TORONTO (Reuters) - The entire staff at Canada’s National Post has been offered voluntary layoffs and given until Friday to accept or reject the buyout offer, the newspaper’s parent company said on Tuesday.
The National Post is owned by Postmedia Network, which paid around C$1.1 billion ($1.1 billion) for the newspaper and online publishing assets of Canwest Global Communications CGS.V after the media group filed for bankruptcy protection in the face of a crippling debt load this year.
“It’s a decision at the local level, so National Post management developed a voluntary buyout program for their operation,” said Phyllise Gelfand, Postmedia’s director of communications.
Postmedia employs between 5,000 and 6,000 people across its titles, Gelfand said, declining to say how many of those are at the National Post. The company’s other operations include the Montreal Gazette, Ottawa Citizen and Vancouver Sun.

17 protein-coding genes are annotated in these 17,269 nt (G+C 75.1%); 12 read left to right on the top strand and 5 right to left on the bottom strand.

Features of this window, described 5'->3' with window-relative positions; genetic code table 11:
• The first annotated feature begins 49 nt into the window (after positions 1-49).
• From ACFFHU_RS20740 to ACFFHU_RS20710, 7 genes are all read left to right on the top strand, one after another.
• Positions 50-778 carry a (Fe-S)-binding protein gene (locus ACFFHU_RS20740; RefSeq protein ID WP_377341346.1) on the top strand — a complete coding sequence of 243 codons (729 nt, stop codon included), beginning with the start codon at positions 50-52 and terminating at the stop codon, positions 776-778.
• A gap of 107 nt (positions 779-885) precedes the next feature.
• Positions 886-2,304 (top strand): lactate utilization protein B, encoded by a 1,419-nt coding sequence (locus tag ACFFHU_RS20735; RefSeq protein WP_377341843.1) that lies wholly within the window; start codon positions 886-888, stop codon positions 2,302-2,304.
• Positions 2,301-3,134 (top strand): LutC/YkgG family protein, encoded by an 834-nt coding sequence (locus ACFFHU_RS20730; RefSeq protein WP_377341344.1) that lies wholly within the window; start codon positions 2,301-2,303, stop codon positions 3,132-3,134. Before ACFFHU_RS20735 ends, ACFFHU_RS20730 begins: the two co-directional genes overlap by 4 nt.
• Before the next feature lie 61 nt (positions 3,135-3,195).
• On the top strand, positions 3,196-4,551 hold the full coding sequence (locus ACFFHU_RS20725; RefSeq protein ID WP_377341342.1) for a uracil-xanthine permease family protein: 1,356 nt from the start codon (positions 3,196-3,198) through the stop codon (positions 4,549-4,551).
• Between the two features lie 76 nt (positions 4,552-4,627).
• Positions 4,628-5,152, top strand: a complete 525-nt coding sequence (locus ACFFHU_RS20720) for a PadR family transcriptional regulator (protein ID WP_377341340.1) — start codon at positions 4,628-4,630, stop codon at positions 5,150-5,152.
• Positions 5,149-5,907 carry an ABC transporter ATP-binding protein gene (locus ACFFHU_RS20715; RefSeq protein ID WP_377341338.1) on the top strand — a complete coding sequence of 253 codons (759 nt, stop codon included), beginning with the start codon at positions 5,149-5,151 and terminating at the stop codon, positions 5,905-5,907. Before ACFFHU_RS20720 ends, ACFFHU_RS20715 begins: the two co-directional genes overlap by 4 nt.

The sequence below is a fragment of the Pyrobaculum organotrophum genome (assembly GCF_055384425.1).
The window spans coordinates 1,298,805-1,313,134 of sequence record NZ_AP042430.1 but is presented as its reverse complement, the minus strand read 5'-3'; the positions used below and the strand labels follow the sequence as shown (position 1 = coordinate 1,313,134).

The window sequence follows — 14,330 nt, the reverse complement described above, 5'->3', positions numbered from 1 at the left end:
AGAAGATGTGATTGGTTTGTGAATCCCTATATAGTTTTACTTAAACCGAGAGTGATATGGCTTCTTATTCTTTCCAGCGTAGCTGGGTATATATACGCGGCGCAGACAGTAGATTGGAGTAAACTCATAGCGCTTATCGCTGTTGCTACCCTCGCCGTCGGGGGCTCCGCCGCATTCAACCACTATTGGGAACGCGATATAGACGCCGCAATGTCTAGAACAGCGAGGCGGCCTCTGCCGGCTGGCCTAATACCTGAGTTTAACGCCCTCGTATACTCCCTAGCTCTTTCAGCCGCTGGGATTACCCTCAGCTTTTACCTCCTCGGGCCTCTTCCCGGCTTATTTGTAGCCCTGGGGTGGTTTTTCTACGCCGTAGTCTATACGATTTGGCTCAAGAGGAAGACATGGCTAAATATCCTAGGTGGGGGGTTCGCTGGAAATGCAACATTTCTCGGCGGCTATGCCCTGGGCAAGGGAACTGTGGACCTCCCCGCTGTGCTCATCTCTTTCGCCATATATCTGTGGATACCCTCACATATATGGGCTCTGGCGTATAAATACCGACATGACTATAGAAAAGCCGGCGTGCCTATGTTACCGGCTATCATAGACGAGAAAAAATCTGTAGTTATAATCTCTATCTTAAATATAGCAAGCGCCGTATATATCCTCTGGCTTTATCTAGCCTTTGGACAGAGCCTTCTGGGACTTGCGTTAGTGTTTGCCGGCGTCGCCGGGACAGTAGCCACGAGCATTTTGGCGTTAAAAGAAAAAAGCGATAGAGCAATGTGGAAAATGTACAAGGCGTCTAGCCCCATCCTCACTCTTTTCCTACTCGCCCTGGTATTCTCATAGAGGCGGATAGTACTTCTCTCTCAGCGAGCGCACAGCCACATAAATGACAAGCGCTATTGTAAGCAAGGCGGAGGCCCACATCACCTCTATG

The move follows similar cost-cutting measures in some of Postmedia’s regional newspapers, the Globe and Mail reported on September 3.
Journalists at the flagship National Post were offered three weeks pay for each year of service, a source at the newspaper said, adding that an internal memo was sent last week.
National Post publisher Doug Kelly was not immediately available for comment.
“We often do voluntary buyout programs as a means of reducing costs,” said Doug Lamb, Postmedia’s chief financial officer. “We’re doing that in a number of locations right now.”
The stable of titles Postmedia bought from Canwest also includes the Vancouver Province, Calgary Herald and Edmonton Journal.
Cable TV company Shaw Communications (SJRb.TO) paid C$2 billion for Canwest’s broadcast operations during its offloading of assets.
Reporting by Alastair Sharp; editing by Rob Wilson